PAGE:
The Global Refugee Center, Inc. (GRC) works with the refugee population to improve their quality of life by implementing programs in Education, Health, Finance, Culture, and Civil & Human Rights that lead to self-sufficiency and self-reliance.


The GRC engages in humanitarian work by building positive relationships between local communities and globally dispersed refugee populations.

Brief History
     The Global Refugee Center (formerly East Africa Community of Colorado-EACC) was
started in 2008 by five members of the East African community. The EACC was founded to
address the challenges refugee newcomers faced in adapting to their new lives in Greeley. The
founders also saw a need for a refugee center to help educate the receiving community about
refugees and their new role in Greeley. The EACC mediated disputes and misunderstandings
between refugees and the receiving community and soon realized that education was the first
priority and the key to newcomers’ and life-long Greeley residents’ successful cohabitation. The
EACC began their first English as a Second Language class in 2008.
     As the refugee community grew, so too did the diversity and vitality of the EACC. By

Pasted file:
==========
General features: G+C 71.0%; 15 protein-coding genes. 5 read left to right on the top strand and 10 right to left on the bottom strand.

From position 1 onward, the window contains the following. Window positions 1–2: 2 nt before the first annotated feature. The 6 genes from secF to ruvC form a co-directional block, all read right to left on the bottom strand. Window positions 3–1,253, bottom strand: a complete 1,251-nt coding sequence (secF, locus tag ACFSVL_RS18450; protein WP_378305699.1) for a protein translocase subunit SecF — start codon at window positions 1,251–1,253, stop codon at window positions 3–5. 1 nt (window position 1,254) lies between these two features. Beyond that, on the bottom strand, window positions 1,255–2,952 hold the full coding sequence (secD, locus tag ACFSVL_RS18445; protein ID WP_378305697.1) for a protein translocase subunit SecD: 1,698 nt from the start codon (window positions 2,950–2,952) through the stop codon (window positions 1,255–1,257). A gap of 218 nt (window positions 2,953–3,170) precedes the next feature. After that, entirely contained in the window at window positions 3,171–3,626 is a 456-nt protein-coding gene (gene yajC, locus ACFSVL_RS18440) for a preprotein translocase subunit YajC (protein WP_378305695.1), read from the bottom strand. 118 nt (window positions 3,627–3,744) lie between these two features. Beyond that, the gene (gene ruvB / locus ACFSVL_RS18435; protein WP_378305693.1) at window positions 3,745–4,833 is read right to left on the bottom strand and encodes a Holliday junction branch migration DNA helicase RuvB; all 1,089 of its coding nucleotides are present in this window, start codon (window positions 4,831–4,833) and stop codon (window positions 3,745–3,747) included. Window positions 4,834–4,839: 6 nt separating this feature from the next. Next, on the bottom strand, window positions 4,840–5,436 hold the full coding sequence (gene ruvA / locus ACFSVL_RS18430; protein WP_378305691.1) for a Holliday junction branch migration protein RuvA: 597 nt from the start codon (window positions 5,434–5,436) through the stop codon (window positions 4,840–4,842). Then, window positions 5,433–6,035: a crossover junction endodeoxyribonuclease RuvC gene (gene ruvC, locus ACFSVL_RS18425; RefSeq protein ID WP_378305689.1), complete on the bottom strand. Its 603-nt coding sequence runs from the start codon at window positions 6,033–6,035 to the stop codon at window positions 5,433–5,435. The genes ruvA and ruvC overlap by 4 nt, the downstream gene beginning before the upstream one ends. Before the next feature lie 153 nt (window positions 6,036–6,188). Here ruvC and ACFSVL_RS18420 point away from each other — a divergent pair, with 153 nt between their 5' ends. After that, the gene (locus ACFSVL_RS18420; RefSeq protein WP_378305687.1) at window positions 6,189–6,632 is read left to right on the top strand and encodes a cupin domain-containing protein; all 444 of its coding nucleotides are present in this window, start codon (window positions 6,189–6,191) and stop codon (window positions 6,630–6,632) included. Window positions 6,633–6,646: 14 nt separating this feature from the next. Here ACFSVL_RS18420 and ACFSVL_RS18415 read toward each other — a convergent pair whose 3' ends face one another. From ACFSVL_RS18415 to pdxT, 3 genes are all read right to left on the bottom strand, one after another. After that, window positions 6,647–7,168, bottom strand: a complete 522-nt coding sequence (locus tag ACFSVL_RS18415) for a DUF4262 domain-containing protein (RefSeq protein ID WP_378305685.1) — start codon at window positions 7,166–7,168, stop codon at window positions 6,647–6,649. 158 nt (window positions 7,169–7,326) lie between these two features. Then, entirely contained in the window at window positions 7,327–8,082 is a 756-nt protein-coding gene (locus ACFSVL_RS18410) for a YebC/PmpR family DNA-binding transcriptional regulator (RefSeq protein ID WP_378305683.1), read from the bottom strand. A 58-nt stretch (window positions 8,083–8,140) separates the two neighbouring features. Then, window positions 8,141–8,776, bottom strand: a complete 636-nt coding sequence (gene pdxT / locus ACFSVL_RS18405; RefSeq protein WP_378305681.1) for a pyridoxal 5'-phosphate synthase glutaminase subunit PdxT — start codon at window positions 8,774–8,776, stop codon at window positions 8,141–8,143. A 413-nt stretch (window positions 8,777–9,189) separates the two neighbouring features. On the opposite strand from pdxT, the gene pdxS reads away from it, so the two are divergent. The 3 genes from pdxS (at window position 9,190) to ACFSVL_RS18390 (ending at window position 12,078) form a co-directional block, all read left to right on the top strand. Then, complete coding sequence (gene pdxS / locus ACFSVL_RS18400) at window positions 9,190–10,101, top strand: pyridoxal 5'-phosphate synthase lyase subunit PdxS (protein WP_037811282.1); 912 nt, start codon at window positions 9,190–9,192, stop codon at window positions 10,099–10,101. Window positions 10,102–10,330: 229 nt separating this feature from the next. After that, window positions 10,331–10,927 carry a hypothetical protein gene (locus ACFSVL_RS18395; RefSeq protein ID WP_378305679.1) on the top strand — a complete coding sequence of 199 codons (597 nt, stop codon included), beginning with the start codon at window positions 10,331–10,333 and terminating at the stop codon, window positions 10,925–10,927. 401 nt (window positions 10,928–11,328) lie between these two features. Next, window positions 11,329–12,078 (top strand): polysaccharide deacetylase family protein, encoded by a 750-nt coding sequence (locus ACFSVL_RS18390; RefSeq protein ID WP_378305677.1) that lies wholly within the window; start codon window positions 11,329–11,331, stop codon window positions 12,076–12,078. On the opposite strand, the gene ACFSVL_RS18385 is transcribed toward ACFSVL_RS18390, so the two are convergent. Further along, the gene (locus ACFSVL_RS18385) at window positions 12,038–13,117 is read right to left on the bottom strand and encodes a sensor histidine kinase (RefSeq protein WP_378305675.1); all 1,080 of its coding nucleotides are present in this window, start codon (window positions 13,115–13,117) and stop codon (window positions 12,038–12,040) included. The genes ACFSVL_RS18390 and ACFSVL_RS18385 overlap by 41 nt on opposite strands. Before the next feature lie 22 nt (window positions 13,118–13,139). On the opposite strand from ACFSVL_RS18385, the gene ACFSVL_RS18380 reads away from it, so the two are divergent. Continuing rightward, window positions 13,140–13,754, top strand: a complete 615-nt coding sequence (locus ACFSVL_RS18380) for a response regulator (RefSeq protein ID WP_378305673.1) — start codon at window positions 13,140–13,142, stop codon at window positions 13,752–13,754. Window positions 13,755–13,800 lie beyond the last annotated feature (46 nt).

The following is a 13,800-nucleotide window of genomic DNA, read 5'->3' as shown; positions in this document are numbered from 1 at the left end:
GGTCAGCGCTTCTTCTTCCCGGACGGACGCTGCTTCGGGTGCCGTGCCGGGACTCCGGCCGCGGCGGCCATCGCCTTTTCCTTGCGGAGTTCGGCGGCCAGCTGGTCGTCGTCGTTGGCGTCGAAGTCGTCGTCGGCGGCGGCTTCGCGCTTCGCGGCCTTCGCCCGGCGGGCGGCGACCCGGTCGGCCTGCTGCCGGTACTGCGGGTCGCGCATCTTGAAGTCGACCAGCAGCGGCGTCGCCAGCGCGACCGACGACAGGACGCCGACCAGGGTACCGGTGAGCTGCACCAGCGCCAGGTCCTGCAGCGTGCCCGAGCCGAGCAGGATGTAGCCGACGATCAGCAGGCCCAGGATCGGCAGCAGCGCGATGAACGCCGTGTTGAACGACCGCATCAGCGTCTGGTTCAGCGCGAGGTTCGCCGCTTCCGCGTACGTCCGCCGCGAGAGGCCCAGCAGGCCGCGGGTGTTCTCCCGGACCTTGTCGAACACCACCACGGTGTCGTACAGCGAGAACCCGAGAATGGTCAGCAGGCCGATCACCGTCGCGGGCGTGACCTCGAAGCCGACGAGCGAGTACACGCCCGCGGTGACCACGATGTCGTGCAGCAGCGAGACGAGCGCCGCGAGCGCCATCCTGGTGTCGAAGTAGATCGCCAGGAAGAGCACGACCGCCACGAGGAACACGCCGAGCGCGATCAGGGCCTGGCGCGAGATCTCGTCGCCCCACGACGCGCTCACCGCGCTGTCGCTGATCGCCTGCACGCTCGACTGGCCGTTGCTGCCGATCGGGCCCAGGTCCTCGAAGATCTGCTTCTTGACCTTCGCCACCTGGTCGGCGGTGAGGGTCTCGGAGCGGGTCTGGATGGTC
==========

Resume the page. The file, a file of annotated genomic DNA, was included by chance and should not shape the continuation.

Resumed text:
2011, EACC was no longer serving just members of the East African community but newcomers
from over 20 different countries. The EACC also expanded the services offered from one ESL
class to seven different levels, GED and Citizenship classes, advocating for refugees in the
Greeley community and offering a myriad of services from translation to employment assistance
to healthcare referrals. To reflect these exciting changes, the EACC officially changed their
name to the Global Refugee Center (GRC) in November of 2011. GRC continues to grow as a
community and can’t wait to see what the coming years have in store!
How We Serve the Community
Information, communication, and education for refugees and Greeley
Design and implementation of culturally relevant programs
Preservation and promotion of culture, language, and traditions
Leadership and skill development